Invasion History

First Non-native North American Tidal Record: 1983
First Non-native West Coast Tidal Record: 2018
First Non-native East/Gulf Coast Tidal Record: 1983

General Invasion History:

Ascidiella aspersa was described from the Adriatic Sea in 1776. Its native range extends from southern Norway and Denmark, through the English Channel and Irish Sea to the Mediterranean (Kott 1998). Ascidiella aspersa has been widely introduced around the world, including the northwest Atlantic from Connecticut to Maine, the southwest Atlantic (Argentina), the southeast Atlantic (South Africa), the Indian Ocean (India), and the southwest Pacific (Australia, New Zealand).

North American Invasion History:

Invasion History on the West Coast:

In 2019, Ascidiella aspersa was collected from fouling plates in San Pedro Bay (ruiz et al. unpublished data, Nydam et al. 2022).  In subsequent surveys, it was found to have a wider distribution in southern California from Ventrua Harbor to San Diego Bay (Nydam et al. 2022).

Invasion History on the East Coast:

In 1983, Ascidiella aspersa was collected in the Cape Cod Canal (Richard Whittaker, personal communication to James T. Carlton) and in 1985, in Long Island Sound, probably near Avery Point, Connecticut. It now ranges from Long Island Sound to Mahone Bay, Nova Scotia (Whitlach and Osman 2000; MIT Sea Grant 2006; Moore et al. 2014). We have no records of this species between Long Island Sound and Chesapeake Bay, but we know of no recent studies of fouling organisms in this region. In the summer of 2002, tunics of A. aspersa were found on fouling plates in Chesapeake Bay, at Gloucester Point, in the York River (Ruiz et al., unpublished data), but live animals were not seen. Further sampling is needed to determine whether this tunicate is established in Chesapeake Bay. In 2012, the range of A. aspersa was extended north to Lunenburg Harbor, Nova Scotia, where extensive populations occurred in the inner harbor (Moore et al. 2014).

Invasion History Elsewhere in the World:

Ascidiella aspersa is abundant in parts of southern Australia, where it was probably introduced before 1899 (Kott 1985; Kott 1998; Keough and Ross 1999). In New Zealand, it was first collected in the early 1900s (Cranfield et al. 1998). It was recorded in India in 1976 from Madras on the Bay of Bengal (Nagabhushanam and Krishnamoorthy 1991). In 2010, A. aspersa was discovered in ports on the west, south, and east coasts of South Korea (Pyo et al. 2012). In 2012, it was found on the west coast of Hokkiado in northern Japan (Lutaenko et al. 2013). On the southern coast of South Africa, it occurs from Saldanha Bay to Port Elizabeth, but its date of introduction is unknown (Monniot et al. 2001). Across the Atlantic, in Argentina, it was first collected in several locations in 1962, and is now established in several harbors covering more than 5 degrees of latitude, from Chubut to Puerto Deseado (U.S. Museum of Natural History 2006; Tatián et al. 2010).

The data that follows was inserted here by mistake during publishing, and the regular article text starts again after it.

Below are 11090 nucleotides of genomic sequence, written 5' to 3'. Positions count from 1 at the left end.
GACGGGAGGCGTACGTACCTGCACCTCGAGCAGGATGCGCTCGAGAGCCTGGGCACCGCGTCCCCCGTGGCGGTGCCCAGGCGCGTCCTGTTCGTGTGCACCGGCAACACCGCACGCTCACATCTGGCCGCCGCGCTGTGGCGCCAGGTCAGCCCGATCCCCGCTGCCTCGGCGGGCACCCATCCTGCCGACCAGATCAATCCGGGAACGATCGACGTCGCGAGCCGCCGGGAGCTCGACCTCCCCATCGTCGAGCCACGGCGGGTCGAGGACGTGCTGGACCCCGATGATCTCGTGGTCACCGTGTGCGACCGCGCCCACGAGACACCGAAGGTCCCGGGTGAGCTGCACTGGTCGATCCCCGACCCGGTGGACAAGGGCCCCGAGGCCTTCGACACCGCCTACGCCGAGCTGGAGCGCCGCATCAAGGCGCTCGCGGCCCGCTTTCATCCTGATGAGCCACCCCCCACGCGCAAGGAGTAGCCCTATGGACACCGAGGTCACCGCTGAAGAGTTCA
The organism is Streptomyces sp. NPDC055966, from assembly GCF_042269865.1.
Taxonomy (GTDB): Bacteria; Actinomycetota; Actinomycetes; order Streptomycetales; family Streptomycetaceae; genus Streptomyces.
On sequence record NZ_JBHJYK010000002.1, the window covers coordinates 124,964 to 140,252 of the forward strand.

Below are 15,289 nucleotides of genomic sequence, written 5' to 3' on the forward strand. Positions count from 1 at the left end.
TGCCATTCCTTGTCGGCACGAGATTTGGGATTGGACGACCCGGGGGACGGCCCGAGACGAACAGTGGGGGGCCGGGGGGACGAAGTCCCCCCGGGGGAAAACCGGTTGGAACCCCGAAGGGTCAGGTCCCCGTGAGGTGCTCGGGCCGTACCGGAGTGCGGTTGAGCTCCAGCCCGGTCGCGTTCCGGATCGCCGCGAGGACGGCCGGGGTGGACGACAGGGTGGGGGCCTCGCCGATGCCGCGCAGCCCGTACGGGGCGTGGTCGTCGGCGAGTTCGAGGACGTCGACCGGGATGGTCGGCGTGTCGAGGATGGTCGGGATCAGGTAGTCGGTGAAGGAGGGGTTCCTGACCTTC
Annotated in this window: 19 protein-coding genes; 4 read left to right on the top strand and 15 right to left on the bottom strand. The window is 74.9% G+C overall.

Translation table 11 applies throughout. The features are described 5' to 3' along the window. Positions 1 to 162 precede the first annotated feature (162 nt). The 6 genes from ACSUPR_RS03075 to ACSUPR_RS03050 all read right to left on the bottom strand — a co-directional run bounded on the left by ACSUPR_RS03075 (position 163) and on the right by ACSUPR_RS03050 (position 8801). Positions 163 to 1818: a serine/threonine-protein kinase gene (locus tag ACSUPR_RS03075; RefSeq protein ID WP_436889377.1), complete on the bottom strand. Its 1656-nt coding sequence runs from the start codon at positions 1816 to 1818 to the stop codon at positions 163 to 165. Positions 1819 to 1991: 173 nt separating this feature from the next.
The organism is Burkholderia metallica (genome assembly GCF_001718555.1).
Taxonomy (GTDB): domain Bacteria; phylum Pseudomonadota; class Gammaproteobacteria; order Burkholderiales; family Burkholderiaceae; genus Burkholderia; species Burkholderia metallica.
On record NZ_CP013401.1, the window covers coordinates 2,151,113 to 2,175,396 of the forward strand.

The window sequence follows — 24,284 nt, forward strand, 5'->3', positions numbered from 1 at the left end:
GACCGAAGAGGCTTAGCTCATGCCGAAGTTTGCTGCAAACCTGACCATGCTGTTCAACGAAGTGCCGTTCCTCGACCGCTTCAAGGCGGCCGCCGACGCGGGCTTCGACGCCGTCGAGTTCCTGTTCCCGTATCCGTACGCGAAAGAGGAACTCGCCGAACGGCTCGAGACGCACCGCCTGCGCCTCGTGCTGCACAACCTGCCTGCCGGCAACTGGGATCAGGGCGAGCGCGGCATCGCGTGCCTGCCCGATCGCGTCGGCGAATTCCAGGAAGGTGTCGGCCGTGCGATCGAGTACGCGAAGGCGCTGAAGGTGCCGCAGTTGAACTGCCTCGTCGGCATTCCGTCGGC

Ascidiella aspersa is a solitary tunicate. It is oval-shaped, wider near the base and narrower at the top where the two siphons protrude, the oral siphon extends off the top and the atrial siphon extends off the side about a third of the way down the body. It grows up to 130 mm long and is usually attached on the posterior left side. The siphons are short and conical (cone-shaped) and ridged with 8-10 branchial lobes and six atrial lobes. Papillae are scattered over the body surface, especially on the right side and near the apertures. The test (outer covering) is firm but thin, rough and gristly, gray, black or brownish in color, and often with attached debris (Kott 1985, MarLin 2006).



Taxonomic Tree

Kingdom:   Animalia
Phylum:   Chordata
Subphylum:   Tunicata
Class:   Ascidiacea
Order:   Phlebobranchia
Family:   Ascidiidae
Genus:   Ascidiella
Species:   aspersa


Ascidia aculeata (Alder, 1863)
Ascidia affinis (Hancock, 1870)
Ascidia albida (Alder and Hancock, 1848)
Ascidia cristata (Risso, 1826)
Ascidia expansa (Kiare, 1893)
Ascidia minuta (Kiare, 1893)
Ascidia normanni (Alder and Hancock, 1870)
Ascidia opalina (MacGillivray, 1843)
Ascidia patula (Müeller, 1776)
Ascidia pedunculata (Hoffman, 1829)